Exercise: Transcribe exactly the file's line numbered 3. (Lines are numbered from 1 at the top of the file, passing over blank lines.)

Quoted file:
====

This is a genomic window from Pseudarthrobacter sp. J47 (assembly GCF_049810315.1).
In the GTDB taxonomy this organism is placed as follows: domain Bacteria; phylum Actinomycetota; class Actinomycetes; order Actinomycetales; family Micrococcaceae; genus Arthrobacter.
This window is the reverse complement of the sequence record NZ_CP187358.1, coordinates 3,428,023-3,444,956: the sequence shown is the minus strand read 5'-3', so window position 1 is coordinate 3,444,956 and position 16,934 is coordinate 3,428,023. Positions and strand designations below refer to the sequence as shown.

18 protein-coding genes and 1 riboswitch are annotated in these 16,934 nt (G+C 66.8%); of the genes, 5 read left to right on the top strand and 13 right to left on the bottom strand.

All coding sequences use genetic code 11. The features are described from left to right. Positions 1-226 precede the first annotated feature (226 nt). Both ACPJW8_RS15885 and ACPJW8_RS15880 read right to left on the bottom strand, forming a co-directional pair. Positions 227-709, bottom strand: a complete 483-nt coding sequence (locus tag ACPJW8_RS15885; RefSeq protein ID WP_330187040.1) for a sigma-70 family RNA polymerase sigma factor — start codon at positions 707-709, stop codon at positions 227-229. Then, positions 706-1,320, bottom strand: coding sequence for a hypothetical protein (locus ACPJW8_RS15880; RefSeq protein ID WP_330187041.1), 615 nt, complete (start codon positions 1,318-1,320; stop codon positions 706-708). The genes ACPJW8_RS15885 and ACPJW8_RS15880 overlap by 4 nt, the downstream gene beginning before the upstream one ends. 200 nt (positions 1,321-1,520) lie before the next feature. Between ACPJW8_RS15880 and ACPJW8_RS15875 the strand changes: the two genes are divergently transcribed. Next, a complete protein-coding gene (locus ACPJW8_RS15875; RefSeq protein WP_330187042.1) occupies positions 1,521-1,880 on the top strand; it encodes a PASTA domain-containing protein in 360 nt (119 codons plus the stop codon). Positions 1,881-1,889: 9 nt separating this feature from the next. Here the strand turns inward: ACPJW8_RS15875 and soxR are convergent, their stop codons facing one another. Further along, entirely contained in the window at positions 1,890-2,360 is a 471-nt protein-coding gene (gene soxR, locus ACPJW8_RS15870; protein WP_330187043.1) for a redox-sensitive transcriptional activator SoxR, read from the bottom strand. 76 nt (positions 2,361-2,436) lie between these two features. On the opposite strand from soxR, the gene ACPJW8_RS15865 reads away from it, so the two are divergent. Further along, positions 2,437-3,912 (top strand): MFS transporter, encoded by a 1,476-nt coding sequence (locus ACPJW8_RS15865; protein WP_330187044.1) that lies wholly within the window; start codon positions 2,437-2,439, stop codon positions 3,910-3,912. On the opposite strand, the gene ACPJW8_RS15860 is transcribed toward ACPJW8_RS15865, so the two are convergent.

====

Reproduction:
This window is the reverse complement of the sequence record NZ_CP187358.1, coordinates 3,428,023-3,444,956: the sequence shown is the minus strand read 5'-3', so window position 1 is coordinate 3,444,956 and position 16,934 is coordinate 3,428,023. Positions and strand designations below refer to the sequence as shown.